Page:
The Sukhoi PAK FA (Russian: 0;, Perspektivnyi Aviatsionnyi Kompleks Frontovoi Aviatsy, literally "Future Front line Aircraft System"), is a fifth generation fighter aircraft being developed by Sukhoi OKB for the Russian Air Force.
The current prototype is Sukhoi's T-50. The PAK FA when fully developed is intended to replace the MiG-29 Fulcrum and Su-27 Flanker in the Russian inventory and serve as the basis of the Sukhoi/HAL FGFA project being developed with India. A fifth generation jet fighter, it is designed to directly compete with the American F-22 Raptor and American/British F-35 Lightning II. The T-50 performed its first flight January 29, 2010.
In the late 1980s, the Soviet Union outlined a need for a next-generation aircraft to replace its MiG-29 and Su-27 in frontline service. Two projects were proposed to meet this need, the Sukhoi Su-47 and the Mikoyan Project 1.44. In 2002, Sukhoi was chosen to lead the design for the new combat aircraft. The PAK FA will incorporate technology from both the Su-47 and the MiG 1.44.
The Tekhnokompleks Scientific and Production Center, Ramenskoye Instrument Building Design Bureau, the Tikhomirov Scientific Research Institute of Instrument Design, the Ural Optical and Mechanical Plant (Yekaterinburg), the Polet firm (Nizhniy Novgorod) and the Central Scientific Research Radio Engineering Institute (Moscow) were pronounced winners in the competition held in the beginning of 2003 for the development of the avionics suite for the fifth-generation airplane. NPO Saturn has been determined the lead executor for work on the engines for this airplane.
The Novosibirsk Chkalov Aviation Production Association (NAPO Chkalov) has begun construction of the fifth-generation multirole fighter. This work is being performed at Komsomol'sk-on-Amur together with Komsomolsk-on-Amur Aircraft Production Association; the enterprise's general director, Fedor Zhdanov reported during a visit to NAPO by Novosibirsk Oblast's governor Viktor Tolokonskiy on 6 March 2007. "Final assembly will take place at Komsomol'sk-on-Amur, and we will be carrying out assembly of the fore body of this airplane," Zhdanov specified.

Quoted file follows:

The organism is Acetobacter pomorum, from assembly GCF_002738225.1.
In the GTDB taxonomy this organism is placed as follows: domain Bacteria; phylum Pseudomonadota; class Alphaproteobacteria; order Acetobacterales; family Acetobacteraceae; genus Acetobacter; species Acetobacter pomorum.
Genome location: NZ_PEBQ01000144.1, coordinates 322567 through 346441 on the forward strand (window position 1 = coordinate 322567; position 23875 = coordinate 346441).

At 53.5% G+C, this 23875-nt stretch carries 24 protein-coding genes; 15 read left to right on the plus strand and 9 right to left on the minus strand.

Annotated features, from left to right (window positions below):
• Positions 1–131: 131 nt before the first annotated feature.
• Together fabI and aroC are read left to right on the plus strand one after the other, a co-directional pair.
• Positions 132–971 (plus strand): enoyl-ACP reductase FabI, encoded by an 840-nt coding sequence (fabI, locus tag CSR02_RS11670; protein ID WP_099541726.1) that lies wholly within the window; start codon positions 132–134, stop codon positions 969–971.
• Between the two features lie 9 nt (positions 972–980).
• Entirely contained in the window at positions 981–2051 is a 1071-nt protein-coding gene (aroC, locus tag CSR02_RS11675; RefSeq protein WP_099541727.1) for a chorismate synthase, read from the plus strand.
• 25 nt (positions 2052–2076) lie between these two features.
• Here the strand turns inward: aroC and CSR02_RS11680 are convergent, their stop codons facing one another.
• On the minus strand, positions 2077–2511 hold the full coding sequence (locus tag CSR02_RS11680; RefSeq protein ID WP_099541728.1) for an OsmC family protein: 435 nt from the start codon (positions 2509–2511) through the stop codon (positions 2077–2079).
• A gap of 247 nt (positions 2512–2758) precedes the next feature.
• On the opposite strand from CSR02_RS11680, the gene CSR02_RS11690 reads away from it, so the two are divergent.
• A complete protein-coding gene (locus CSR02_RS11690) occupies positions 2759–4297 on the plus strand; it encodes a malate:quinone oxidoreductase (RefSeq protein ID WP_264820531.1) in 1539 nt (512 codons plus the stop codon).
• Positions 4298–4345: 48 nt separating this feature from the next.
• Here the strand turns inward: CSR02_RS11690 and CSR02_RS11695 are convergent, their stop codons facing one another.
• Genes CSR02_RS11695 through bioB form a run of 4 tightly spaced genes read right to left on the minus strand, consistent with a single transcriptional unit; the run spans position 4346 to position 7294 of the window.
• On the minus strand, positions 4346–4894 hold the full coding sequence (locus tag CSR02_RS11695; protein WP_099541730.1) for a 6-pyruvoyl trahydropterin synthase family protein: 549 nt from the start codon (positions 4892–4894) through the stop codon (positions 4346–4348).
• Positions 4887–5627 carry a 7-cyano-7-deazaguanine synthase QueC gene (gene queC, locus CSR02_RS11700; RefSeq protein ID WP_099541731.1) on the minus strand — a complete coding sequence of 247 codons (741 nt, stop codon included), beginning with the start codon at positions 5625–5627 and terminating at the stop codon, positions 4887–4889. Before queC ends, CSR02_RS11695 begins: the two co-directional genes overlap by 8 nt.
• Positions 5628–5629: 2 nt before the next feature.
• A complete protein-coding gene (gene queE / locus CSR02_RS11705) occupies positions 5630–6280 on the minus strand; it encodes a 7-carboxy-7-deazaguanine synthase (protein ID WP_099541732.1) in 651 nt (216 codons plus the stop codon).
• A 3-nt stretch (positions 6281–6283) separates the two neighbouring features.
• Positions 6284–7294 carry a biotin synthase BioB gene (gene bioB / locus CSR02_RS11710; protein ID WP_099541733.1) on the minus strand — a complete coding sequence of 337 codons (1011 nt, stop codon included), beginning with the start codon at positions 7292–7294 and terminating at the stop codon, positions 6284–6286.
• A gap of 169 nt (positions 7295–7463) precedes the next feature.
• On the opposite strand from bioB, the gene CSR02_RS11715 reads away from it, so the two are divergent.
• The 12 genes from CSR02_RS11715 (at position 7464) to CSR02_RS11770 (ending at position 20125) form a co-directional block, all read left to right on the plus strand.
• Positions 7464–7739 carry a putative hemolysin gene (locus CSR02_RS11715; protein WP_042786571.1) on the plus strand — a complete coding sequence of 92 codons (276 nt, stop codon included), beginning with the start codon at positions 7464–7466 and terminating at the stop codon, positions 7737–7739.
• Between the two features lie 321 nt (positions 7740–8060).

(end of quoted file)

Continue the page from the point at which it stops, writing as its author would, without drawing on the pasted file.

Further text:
On 8 August 2007, Russian Air Force Commander Alexander Zelin was quoted by Russian news agencies that the development stage of the PAK FA program is now complete and construction of the first aircraft for flight testing will now begin. Alexander Zelin also said that by 2009 there will be three fifth-generation aircraft ready. "All of them are currently undergoing tests and are more or less ready", he said.
 Maiden flight
On 28 of February 2009 Mikhail Pogosyan announced that the airframe for the aircraft was almost finished and that the first prototype should be ready by August 2009. On 20 August 2009, Sukhoi General Director Mikhail Pogosyan said that the first flight would be by year end. Konstantin Makiyenko, deputy head of the Moscow-based Centre for Analysis of Strategies and Technologies said that "even with delays", the plane would likely make its first flight by January or February, adding that there could be at least 10 years between the first flight and commercial production.
The Weekly Standard reported that Russian sources had indicated that the T-50 prototype would fly in 2010 or early 2011 with current technology radar, engines and avionics as the advanced systems for the completed PAK FA will require help from a foreign partner.
On December 8, 2009, Deputy Prime Minister Sergei Ivanov announced that the first trials with the fifth-generation aircraft would begin in 2010. The testing, however, has commenced earlier than stated, with the first successful taxiing test taking place on December 24, 2009. The aircraft's maiden flight took place on 29 January 2010 at KnAAPO's Komsomolsk-na-Amure Dzemgi Airport; the aircraft was piloted by Sergey Bogdan